Here's what you need to know...
- Female bodybuilding needs to be redefined for the modern woman. If your goal is to build muscle, you are a bodybuilder, even if you don't compete.
- Early female bodybuilders, like Rachel McLish, had enviable physiques. Sadly, drugs ruined the image of bodybuilding for many women, and scared a generation of them out of the squat rack.
- Bodybuilding is building the body. Literally. Women need to stop pussyfooting around with nonsense words like "toning."
- Serious female lifters are tired of getting asked what they're training for. They're training to build muscle, look and feel great, and challenge themselves.
In The Beginning...
Rachel McLish was one of the first female bodybuilders of the modern era. She won the first Ms. Olympia. She became a star. And then she got out of it before female bodybuilders began to look like male bodybuilders.
But before ever stepping on stage, McLish was simply a woman who weight trained. She built her body before there was a real opportunity to compete. She moved heavy weights around without worrying about a panel of judges. And she trained hard without knowing who she'd be inspiring decades later.
Sure, there are categories female lifters can now compete in that don't require androgenization. Natural looking women can build muscle, lean down, get a tan, and strike their poses in physique, figure, fitness, or bikini competitions.
But is there a place for females who simply want to build their bodies?
Bodybuilders Without a Stage
Is there a name for women who want to move heavy weights around to look their best – for themselves – and not a panel of judges? Yes. And you can call these ladies bodybuilders.
Women who build their bodies and train hard at the gym are sick and tired of getting asked what they're training for, as if the only reason they'd lift weights is to get ready for a competition. It's a back-handed compliment and sometimes even a slap in the face to serious female lifters.
Why? Because they'd be training hard with or without a competition. They compete because they can, because that option is always within reach, not because signing up for a show is the only thing keeping them from sitting at home getting fat.
Who We Are and What We Do
We are bodybuilders, and our muscles are our greatest fashion statement. We work out. We eat well. We fuel our bodies. We don't punish ourselves with food or crash diet. We don't get hung up on meal math. Cardio is optional, tanning isn't required, and judges don't matter. We'd be training with or without their score sheets.
We are bodybuilders. And we're redefining what it means to be one. We're taking it back from those who've turned female bodybuilding into a freak show. We're reclaiming it from the juiced-to-the-gills pros and the judges who rewarded their over-the-top androgenized look by handing out trophies to the most extreme physiques.
Why does female bodybuilding need to be redefined? Because the stereotype sucks.
We're not women trying to look like men. We're women who want to express strength, resilience, dedication, and beauty through built, but natural physiques. The perception of female bodybuilding has been tarnished by pro bodybuilders who forfeited the look of a healthy female figure in order to go pro, become victims of fetishism, and garner attention by making muscle look grotesque instead of gorgeous.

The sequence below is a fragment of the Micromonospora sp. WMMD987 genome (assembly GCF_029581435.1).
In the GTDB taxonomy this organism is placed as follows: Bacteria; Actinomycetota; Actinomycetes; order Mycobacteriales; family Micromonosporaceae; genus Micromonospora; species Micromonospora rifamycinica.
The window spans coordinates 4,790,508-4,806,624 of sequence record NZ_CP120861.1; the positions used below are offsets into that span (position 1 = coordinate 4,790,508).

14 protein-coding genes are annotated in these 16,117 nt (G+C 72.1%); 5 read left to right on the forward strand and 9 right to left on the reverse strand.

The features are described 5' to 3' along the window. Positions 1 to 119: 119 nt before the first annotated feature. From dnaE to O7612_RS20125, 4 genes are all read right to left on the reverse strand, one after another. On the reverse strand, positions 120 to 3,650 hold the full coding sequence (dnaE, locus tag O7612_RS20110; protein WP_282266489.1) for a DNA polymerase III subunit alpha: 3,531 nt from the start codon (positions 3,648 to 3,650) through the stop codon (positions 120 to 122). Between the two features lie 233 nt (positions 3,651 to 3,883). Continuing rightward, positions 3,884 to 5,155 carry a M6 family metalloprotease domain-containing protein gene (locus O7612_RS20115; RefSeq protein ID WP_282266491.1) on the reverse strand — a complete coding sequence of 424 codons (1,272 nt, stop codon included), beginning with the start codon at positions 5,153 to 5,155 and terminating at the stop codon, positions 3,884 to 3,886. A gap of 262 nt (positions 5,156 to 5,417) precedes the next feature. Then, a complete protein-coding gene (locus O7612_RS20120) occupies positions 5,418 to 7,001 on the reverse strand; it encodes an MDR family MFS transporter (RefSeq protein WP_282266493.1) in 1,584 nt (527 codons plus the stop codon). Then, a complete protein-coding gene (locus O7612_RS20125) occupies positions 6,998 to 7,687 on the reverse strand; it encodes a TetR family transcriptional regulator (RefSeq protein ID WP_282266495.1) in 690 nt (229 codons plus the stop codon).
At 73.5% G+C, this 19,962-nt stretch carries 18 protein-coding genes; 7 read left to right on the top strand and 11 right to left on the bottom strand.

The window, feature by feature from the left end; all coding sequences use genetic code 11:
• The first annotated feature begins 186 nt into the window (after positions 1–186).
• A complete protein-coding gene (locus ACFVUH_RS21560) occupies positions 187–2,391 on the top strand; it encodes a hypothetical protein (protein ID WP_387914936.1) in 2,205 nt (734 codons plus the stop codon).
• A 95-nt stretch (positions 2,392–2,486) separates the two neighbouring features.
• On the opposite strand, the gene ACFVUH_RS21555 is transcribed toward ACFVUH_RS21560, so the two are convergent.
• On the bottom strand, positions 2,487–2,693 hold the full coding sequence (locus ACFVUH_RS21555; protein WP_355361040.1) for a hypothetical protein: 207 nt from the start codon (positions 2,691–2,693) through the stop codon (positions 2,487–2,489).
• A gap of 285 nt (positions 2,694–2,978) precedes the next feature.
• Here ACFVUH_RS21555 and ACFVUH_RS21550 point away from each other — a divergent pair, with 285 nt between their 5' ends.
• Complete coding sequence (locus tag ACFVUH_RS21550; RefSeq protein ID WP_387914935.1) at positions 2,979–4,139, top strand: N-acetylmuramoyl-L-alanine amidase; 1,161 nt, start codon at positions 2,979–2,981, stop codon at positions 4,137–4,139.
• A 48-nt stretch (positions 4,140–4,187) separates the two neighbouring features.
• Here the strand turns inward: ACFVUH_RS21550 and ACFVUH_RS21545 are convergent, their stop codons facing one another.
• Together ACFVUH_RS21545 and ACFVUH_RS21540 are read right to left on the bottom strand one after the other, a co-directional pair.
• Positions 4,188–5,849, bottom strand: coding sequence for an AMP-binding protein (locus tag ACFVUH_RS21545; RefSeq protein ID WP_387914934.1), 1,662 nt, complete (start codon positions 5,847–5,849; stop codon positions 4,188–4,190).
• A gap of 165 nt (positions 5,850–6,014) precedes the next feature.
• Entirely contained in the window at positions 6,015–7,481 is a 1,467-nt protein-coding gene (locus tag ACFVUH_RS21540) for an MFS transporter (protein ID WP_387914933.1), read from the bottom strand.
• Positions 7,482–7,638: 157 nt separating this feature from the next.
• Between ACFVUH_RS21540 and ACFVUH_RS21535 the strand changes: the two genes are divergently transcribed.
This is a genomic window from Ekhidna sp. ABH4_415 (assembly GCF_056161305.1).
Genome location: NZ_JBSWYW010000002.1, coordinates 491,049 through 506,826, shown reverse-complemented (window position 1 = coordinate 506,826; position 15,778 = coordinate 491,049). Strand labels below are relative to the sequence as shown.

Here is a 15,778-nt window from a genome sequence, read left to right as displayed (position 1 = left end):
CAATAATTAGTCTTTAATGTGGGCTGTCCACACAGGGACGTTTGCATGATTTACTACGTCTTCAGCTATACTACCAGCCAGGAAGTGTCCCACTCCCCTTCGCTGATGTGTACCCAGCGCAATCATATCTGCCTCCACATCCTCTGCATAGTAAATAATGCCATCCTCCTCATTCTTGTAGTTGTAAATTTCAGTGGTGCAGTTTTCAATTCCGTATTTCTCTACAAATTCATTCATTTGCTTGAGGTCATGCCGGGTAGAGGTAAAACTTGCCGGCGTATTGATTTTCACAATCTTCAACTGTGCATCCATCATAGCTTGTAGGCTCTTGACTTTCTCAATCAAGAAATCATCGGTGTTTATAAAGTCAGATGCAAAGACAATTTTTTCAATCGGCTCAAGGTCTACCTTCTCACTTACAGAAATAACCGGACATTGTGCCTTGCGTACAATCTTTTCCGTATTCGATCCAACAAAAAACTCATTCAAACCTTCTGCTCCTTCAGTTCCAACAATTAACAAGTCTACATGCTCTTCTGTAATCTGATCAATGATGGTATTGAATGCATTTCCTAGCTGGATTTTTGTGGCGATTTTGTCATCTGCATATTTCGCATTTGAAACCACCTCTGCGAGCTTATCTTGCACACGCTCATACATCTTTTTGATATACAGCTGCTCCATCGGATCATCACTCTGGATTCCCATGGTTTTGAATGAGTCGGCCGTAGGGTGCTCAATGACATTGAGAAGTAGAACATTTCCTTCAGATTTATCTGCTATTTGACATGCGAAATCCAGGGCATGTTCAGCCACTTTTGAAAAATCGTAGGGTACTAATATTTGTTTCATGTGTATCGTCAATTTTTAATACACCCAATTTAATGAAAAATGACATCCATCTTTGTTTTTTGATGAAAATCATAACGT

We don't want any part of that freak show. A hard female body can be accomplished with sweat, solid nutrition, good supplementation, and the right mindset.
And we're tired of dispelling the myths. We are tired of having to reassure other women that weight training is not going to make them massive like competitive female bodybuilders.
Think, for a moment, how much better off we'd be as a society if women wanted to make their bodies healthier with weight training. And think of all the women who've been resistant to it because they're afraid of looking manly. Yes, it's a silly fear, but that image – that association between steroidal women and the word bodybuilding – still needs to be retired. It's outdated and not enough women know it.
Incidentally, female bodybuilding itself, the competition category, is on its way out of the industry. You read that right: The women's bodybuilding category is slowly disappearing from bodybuilding competitions.
It's a shame, and it would no doubt still be going strong had judges not decided to reward women for drug abuse and the resulting disfigured bodies. We should not hate these female pros; we should feel sorry for them.
What Women Lifters Now Know
We know that the natural female figure doesn't look manly with heavy weight training and a robust diet. That farce should have died when Rachel McLish took the stage. We just want obvious muscle, and we shudder when you use the word "toned" with us.
You don't have to pussyfoot around the word muscle. We know we can try our hardest for hypertrophy, aim to get as "big" as possible, and end up achieving a look that's both powerful and sexy.
Bodybuilding is literally the pursuit of a built body. It's achieving a noticeable look of power. It's hypertrophy. It's aesthetic, but it comes with the added benefits of strength, confidence, and definition. We know pretty muscles aren't weak muscles. And building them is not for the weak minded.
We also know making your body look phenomenal doesn't require an audience. When you're driven to train hard for the purpose of molding your body with muscle, you can call yourself a bodybuilder without ever gracing the stage.
Bucking the Catabolism Trend
Some women believe working out for aesthetic purposes requires tons of cardio, calorie restriction, and reaching an all-time low on the scale. Many think it requires following an extremely regimented diet, never taking a day off from the gym, and perhaps even dropping a few grand on a coach. These are common misconceptions.
First of all, you don't have to have a coach to be a bodybuilder. Furthermore, if you believe an aesthetically-pleasing body is one that looks malnourished, you need to fix your mind. You're not a bodybuilder if you believe that, because by definition you're not building your body. You'd be tearing it down.
Achieving your best look has nothing to do with whittling yourself away. No female who dedicates her time to the art of bodybuilding would sacrifice what she's accomplished under the iron.